Just days after Washington issued indictments against military officials in China on hacking charges, news has emerged that the US government is considering restricting visas for Chinese nationals wishing to attend a set of hacker conferences this summer.
A senior official in the Obama administration reportedly said on Saturday that Washington was considering implementing the visa restrictions to keep the Chinese hackers out of the Black Hat and Def Con meetings in Las Vegas this August, Reuters reported.
The official said this move would keep pressure on China in the way of cybersecurity.
The State Department did not immediately respond to a request for comment.
The move comes on the heels of a renewed effort by the US government to crackdown on Chinese cyber espionage.
On May 19, the Department of Justice issued criminal indictments for five Chinese military officials suspected of hacking into US corporations for information. More indictments are expected in the coming weeks.
The visa restriction information came as a surprise to Jeff Moss, the founder of both Black Hat and Def Con.
In response to the news on Saturday morning, Moss tweeted: “First I have heard of it, boarding flight to D.C. now. I don't think it helps build positive community. More later.”
On Tuesday, he added “Most years Chinese & Russians have very hard time getting visas for BH / DC. This would pretty much stop submissions,” — referring to pre-selected presentations made by attendees at the conference each year.
“It could have a larger kind of chilling effect if you’re a Chinese hacker worried about being arrested in the US when you wouldn’t be in China,” Adam Segal, a Chinese cybersecurity expert at the Council on Foreign Relations, told VICE News.
According to an official statement from Black Hat, the conference has not been contacted by the State Department or any other government agency.
“Black Hat strongly believes in engaging with and fostering collaboration among the international information security community. With the constantly changing security landscape, it is imperative that we bring together the best minds in the industry from all over the world to help identify and mitigate today's threats,” the organization said in the statement.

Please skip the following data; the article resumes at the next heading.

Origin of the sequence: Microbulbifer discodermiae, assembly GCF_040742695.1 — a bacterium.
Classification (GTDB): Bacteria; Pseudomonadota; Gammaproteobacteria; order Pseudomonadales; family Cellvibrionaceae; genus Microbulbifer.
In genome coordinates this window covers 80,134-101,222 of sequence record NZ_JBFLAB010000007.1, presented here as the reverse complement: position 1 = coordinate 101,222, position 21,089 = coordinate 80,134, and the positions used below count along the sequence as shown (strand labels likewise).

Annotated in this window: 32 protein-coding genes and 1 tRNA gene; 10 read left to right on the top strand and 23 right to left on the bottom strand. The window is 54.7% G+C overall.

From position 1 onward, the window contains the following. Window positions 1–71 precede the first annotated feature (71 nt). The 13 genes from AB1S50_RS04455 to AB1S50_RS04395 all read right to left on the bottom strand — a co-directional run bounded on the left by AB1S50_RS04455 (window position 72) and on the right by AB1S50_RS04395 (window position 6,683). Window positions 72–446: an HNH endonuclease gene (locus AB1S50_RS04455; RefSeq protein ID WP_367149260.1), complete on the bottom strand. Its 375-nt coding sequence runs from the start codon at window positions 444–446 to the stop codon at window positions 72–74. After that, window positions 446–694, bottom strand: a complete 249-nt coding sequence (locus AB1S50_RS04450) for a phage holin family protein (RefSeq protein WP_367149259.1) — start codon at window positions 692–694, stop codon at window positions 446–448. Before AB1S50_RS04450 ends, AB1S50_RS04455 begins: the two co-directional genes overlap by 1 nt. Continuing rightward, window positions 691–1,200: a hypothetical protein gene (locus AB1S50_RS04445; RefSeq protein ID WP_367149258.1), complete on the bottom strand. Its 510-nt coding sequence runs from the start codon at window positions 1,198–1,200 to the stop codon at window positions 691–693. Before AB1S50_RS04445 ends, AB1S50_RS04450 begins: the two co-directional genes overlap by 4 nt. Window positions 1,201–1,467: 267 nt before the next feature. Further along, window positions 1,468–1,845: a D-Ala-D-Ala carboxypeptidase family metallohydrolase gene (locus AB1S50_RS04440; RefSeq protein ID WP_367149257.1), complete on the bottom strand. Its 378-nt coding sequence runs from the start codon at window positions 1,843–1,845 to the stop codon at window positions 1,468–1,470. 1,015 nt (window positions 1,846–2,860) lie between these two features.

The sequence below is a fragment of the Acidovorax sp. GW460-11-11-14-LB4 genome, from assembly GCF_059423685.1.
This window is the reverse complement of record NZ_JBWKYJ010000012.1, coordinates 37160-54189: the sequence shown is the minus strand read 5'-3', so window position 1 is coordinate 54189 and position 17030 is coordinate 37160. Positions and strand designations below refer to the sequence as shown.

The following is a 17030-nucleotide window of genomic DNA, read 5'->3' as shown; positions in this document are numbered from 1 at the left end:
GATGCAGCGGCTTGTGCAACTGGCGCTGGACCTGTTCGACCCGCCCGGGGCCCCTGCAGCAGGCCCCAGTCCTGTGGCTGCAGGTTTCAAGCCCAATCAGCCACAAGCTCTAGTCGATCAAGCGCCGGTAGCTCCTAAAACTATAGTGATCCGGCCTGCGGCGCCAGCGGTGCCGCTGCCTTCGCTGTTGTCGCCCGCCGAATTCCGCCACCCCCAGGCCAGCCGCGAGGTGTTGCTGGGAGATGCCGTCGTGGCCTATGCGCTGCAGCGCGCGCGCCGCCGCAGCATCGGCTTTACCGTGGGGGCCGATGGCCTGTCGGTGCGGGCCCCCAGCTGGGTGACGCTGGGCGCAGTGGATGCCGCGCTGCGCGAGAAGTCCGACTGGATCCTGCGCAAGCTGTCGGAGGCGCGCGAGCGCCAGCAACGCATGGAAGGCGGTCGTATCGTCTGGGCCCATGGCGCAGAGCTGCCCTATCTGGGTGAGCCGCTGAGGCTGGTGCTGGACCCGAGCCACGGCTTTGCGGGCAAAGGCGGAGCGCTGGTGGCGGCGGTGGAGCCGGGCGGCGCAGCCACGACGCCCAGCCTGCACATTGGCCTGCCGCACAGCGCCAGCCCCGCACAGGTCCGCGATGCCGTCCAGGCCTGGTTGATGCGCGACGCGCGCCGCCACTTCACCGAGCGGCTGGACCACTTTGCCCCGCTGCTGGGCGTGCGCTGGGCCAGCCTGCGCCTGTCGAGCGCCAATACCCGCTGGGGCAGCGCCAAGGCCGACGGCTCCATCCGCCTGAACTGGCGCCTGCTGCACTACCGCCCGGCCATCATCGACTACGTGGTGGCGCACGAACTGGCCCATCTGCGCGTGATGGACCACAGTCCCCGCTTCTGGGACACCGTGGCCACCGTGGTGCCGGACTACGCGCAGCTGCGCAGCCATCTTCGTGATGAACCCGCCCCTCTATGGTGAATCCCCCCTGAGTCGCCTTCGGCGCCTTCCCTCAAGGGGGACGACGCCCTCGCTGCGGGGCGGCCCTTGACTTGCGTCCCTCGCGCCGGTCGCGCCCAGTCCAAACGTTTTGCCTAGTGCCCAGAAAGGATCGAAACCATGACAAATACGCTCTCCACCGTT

Robert Hansen, a Black Hat board member and the Vice President of WhiteHat Labs, told VICE News that having Chinese nationals at the event is important for the industry and their research.
“Without them, it would be catastrophic for our industry, if we don’t have cross pollination of information and expertise,” he said. “It's important for our community and research to have their ideas in the gene pool.”
Hansen sees the move as another form of sanctions, but he says it won't work in the way the government wants it too because research will still continue on back channels. The conference is broadcast on the web and they sell DVDs of the presentations — something which the Chinese government could easily purchase.
Instead, researchers and conference attendees will miss out on important ‘hallway conversations’ that give cultural insight into hacking communities around the world.
“It’s very important geopolitically, it's important psychologically to understand who your adversary is,” Hansen said. “If we don’t talk to the guy on the other side of the keyboard, then it’s all speculative.”
Black Hat conferences bring together people from more than 40 countries including Taiwan, India and the Netherlands.
By interacting in person with hackers from other countries, Hansen says he learns about tactical differences — especially valuable when it comes to cyber criminals. He highlights past conversations at conferences where he has learned about Chinese technology and government policies directly from the attendees.
While the visa restrictions may have an impact on Black Hat and the cybersecurity community, experts agree they likely won’t have an effect on China.
“It’s symbolic more than it is effective,” Mark Rasch, a former cybersecurity prosecutor, told VICE News. “Is it going to stop China from participating in economic espionage? No. Is it going to isolate some of their researchers? A little bit.”
According to Rasch this move is pretty typical of US foreign policy, taking a "tit-for-tat" type of approach to push China on the cyber security issue — falling in line with this month's cyber espionage crackdown. He said that the government is now in a period where they will wait to see how China reacts.
But it seems like China is already reacting to the crackdown. In the wake of the government indictments, China has pushed for local banks to remove IBM servers. The government has also ordered state owned companies to stop working with US consultancy companies.
With these larger issues at play in the cyber security battle between the US and China, Hansen said targeting Black Hat seems like a pretty small target in the grand scheme of things.
“It's not going to change whether or not [the Chinese] get the information” he said. “They're spending energy in the wrong place, is what it comes down to. It seems like a huge waste of time.”
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